Jakarta, then known as Batavia, was a Dutch colony, but the word ‘colony’ seems a rather inadequate description. Batavia was one of several similar ‘colonies’ that were established, and entirely managed by a private company… the Dutch East India company.

VOC coin.

A coin issued by the VOC in 1780.

The Dutch East India company, or more properly the VOC (Vereenigde Oost-Indische Compagnie) was an extraordinary enterprise. It had secured a 25 year monopoly from the Dutch government, to conduct trade in the East Indies. It had simultaneously acquired some very unusual terms; it had the right to establish colonies and to raise arms to defend them, it could conscript and imprison, and it could issue its own currency.

Externally the VOC appeared in many ways to operate like a Sovereign state rather that a business. It established ‘colonies’ wherever it traded, and built fortresses and held them by force. It warred without reservation on the local populations if they posed a threat to their commercial objectives.

The Dutch colonies established by the VOC were trading garrisons; secure points, strategically placed around the globe, through which their international trading business was conducted. And the VOC owned all points of that supply chain. Their business was trading goods between Asia and the Far East, and Europe; and it was enormously profitable.

The VOC was incredibly successful as a business. It was the first company to sell shares, and those shares yielded on average 18% p.a. for the next 200 years. The VOC was the world’s first global enterprise, and in today’s terms would be compared to Google, Sony, or Apple.

The Capital of its colony in Indonesia was Batavia, which we now know as Jakata. Batavia was the hub for all trade around the Malay Peninsula and beyond. There, the VOC installed a Governor General. The VOC was however, first and foremost a company. Its objective was not to conquer the globe for the glory of the Nation, it was for profit. So, unlike a sovereign state, the Governor General had thoroughly constrained power… he was a manager, not a ruler. The role ‘Governor General’ might be more usefully thought of as the Chairman of a management team. That team was called the ‘Council of the Indies’, and its sole purpose was to manage profit returns to the Head Office in the Netherlands.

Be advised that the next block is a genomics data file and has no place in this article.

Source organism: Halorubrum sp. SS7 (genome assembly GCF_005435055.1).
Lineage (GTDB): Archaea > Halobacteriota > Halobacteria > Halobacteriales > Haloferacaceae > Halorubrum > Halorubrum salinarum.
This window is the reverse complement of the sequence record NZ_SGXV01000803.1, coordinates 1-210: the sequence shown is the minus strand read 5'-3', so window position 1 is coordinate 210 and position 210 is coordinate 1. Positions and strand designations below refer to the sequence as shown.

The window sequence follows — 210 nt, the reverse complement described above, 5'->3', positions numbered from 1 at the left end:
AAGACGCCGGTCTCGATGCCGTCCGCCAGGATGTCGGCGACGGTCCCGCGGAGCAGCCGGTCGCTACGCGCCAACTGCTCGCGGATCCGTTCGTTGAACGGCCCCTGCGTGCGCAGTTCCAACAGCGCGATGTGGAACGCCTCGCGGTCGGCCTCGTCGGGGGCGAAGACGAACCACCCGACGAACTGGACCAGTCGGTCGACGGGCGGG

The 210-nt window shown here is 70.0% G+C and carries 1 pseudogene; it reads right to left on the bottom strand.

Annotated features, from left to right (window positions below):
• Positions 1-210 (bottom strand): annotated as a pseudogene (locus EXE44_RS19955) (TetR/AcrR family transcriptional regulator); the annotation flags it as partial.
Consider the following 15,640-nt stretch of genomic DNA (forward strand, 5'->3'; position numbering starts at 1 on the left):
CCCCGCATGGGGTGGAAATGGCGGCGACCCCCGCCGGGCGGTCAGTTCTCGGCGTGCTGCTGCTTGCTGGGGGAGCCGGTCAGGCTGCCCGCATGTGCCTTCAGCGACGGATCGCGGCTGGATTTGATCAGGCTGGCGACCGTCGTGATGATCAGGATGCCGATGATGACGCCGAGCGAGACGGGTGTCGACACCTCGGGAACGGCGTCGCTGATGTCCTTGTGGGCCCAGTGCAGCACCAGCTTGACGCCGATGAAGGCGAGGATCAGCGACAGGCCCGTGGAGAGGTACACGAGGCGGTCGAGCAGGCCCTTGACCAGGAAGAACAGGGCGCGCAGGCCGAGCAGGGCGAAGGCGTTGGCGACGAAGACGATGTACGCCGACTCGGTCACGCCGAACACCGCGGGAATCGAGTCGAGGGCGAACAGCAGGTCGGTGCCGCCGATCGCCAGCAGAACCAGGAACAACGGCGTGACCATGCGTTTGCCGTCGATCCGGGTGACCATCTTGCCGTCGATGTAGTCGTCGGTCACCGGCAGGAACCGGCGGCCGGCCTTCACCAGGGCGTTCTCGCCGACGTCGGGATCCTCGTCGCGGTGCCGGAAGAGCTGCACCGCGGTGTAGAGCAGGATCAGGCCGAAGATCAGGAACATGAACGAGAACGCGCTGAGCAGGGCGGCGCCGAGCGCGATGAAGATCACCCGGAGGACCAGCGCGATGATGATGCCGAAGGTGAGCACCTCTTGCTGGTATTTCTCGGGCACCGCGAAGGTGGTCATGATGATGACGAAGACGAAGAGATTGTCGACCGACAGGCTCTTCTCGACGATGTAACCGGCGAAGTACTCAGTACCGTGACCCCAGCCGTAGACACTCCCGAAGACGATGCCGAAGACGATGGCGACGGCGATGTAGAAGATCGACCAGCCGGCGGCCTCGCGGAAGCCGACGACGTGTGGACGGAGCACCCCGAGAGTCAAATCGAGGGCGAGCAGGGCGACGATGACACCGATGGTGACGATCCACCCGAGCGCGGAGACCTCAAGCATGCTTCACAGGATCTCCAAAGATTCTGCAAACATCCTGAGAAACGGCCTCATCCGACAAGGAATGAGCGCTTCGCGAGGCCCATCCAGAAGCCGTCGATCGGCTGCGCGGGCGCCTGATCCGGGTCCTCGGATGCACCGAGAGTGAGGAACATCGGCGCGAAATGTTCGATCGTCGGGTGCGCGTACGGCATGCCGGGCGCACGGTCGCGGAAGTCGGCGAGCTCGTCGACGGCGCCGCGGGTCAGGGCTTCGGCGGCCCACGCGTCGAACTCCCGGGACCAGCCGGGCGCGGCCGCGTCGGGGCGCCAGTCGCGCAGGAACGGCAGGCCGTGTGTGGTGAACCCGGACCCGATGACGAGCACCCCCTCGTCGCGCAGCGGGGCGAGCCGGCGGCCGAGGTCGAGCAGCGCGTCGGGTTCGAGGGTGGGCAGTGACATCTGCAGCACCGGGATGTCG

The VOC fleet was huge, and its staff numbered in the thousands. Its ships sailed from Europe to their Colony at the Cape of Good Hope, and then outwards across the Indian Ocean, to Batavia and beyond. They sourced silver, gold, silks, and all manner of spices and other valuables, from countries across the Far East; Madagascar, India, China, Japan, Malaysia and Korea, and shipped these goods back to Europe. The scale of trade was enormous, and so was the profit. On one voyage, in command of four ships, Abel Tasman brought goods back to Amsterdam worth 3 million guilders.

The aim of the VOC was always profit, and to protect and grow that profit. They sought constantly to improve efficiency; by finding suitable goods to back-load to the ‘Indies’, and by improving the routes they sailed. But the benefits won from these efficiency gains were limited. For significant profit growth they needed to expand both the quantity and the range of valuables that they could carry to Europe. Thus, there was a constant quest for new goods, and new territories to trade with.

By 1642 the globe was pretty well discovered, but for centuries there had been rumours about the existence of a great ‘Southern Land’.

Typus Orbis Terrarum. 1564

This 1564 map of the world, ‘Typus Orbis Terrarum’, indicates a huge unknown Southern Land.